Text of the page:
November 18
Danah Boyd, “Social Network Sites, Public Private or What?” available at
BJ Fogg, “Mass Interpersonal Persuasion: An Early View of a New Phenomenon,” available at

Section V. Open Source Software and the Politics of Collaborative Production

November 23
Gabriella Coleman, “Code Is Speech: Legal Tinkering, Expertise, and Protest, among Free and Open Source Softare Developers.” Available on Blackboard.
Clay Shirky, Here Comes Everybody, Chapter 10, 233-259.

Thanksgiving Recess

November 30
Clay Shirky, Here Comes Everybody, Chapter 5, pp. 109-142
Michel Bauwens, “The social web and its social contracts,” available at

December 2
Kevin Kelly, “The New Socialism: Global Collectivist Society Is Coming Online,” available at
Jaron Lanier “On Digital Maoism: The Hazards of the New Online Collectivism,” available at

December 7
Clay Shirky, Here Comes Everybody, Chapter 11, 260-92

December 9-16
Final Take-Home Assignment

Course Work and Evaluation

Three Mid-term Assignments: 60% (3 x 20% each)

There are two different kinds of midterms: two personalized midterms, and a midterm common to all students.

Personalized midterms are chosen by students who sign up at the beginning of the semester to summarize and present the assigned readings for a specific class (twice per semester). The evaluation of each personalized midterm (worth a maximum of 20 points) is based on the ability of the student to summarize the assigned readings in writing, and deliver an effective presentation in class. Each summary shall be posted online, on the class web log (, no later than 24 hours before the beginning of class, so that other students will have the time to read it and comment on it.

The common midterm is a take-home assigned by the instructor to all students (see schedule of classes). Details will be explained when the exam is distributed.

Final Assignment: 20%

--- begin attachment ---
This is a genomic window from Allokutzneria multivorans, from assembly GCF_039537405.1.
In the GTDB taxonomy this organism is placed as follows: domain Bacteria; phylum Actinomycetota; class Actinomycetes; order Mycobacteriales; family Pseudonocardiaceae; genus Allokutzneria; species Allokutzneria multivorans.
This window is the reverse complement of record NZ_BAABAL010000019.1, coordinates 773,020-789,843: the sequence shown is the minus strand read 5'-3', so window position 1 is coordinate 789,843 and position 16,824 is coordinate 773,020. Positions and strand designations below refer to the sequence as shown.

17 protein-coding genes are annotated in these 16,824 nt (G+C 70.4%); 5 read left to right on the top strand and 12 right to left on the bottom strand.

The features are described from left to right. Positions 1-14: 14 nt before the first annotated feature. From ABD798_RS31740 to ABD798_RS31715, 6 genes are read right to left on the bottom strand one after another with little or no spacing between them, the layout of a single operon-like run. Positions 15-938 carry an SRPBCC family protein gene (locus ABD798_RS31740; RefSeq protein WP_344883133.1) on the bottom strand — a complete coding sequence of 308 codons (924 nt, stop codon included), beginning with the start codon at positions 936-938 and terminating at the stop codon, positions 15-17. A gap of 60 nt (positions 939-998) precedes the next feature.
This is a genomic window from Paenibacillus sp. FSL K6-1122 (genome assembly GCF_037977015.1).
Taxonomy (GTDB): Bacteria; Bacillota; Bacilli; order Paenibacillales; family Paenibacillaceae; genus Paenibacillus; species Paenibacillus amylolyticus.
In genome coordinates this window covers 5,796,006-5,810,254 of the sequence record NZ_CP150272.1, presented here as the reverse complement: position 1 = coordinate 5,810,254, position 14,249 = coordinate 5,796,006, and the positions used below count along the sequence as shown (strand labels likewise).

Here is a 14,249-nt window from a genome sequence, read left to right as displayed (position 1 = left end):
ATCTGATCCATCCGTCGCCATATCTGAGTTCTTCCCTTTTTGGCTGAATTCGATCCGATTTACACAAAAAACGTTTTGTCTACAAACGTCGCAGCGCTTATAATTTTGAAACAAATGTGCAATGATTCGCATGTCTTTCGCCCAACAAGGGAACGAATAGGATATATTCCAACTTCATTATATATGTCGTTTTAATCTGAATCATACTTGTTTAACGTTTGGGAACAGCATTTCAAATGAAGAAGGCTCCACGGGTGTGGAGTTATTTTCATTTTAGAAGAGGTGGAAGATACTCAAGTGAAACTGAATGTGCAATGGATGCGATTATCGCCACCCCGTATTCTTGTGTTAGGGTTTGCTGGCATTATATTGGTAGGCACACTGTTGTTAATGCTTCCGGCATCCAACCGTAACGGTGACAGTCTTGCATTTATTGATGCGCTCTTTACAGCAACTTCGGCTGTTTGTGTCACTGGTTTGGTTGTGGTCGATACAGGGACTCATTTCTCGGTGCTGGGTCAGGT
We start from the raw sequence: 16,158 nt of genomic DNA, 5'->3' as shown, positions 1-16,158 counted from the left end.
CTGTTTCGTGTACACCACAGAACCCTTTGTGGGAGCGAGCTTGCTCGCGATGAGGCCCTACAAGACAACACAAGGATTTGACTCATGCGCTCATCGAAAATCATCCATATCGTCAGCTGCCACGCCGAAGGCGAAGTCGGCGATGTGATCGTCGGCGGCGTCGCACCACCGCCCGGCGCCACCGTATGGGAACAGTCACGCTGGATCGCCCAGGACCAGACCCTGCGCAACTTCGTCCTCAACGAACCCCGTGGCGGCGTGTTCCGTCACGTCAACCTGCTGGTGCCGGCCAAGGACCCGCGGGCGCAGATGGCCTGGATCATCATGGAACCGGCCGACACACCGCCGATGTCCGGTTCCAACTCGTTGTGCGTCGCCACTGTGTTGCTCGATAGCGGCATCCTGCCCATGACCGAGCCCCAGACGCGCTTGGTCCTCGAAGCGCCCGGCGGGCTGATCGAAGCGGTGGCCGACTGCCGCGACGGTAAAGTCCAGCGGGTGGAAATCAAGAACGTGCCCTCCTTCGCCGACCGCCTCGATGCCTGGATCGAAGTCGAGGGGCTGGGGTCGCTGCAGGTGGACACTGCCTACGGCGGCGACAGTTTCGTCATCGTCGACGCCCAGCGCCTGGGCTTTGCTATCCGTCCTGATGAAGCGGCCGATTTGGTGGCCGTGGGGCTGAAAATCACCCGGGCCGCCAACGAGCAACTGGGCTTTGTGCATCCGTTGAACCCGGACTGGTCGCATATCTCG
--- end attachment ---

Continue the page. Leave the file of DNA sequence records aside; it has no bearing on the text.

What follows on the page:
This exam is a comprehensive take-home, provided on the last day of class (December 9) and due no later than December 16 in the Blackboard Digital Dropbox. Details will be explained when the exam is distributed.

Attendance and Participation: 20% (2x 10%)

Attendance and participation are comprised of two parts: class attendance and participation (10%); and online participation (10%).

While some background information must be provided via lecture format, the course is structured to encourage student participation and discussion. This is a thinking- and discussion-intensive course; you will be expected to be in attendance and to actively engage with the course material in a regular and meaningful way during class time.

In order to meet these requirements, it is necessary that you be in attendance. Two absences will be allowed (with reasons considered valid at my discretion), and each additional absence will affect this segment of your grade. More than 6 classes missed will result in a failing grade for the course, as you will have missed too much material to be considered a part of the learning experience.

Online participation is measured by your ability to leave meaningful comments on other students’ posts (personalized midterms) on the class blog ( In order to obtain a grade for online participation (worth a maximum of 10 points) you must post a minimum of six comments in the course of the semester. Meaningful comments stay on topic, and may include relevant links to external sources such as blog posts, art projects, videos, or podcasts. The ability to answer other students’ questions on technical or related issues, and to create an environment conducive to collaboration, is also a positive aspect of online participation.


Late assignments: Late assignments will be marked down one grade per day late. Please discuss any extenuating circumstances with me before the due date.

Format of written work: All written work must be typed, double-spaced, and paginated. For the common mid-term and final assignment you are expected to follow a formal style manual for guidelines on citations, quotations, etc. Style manuals are available at the bookstore.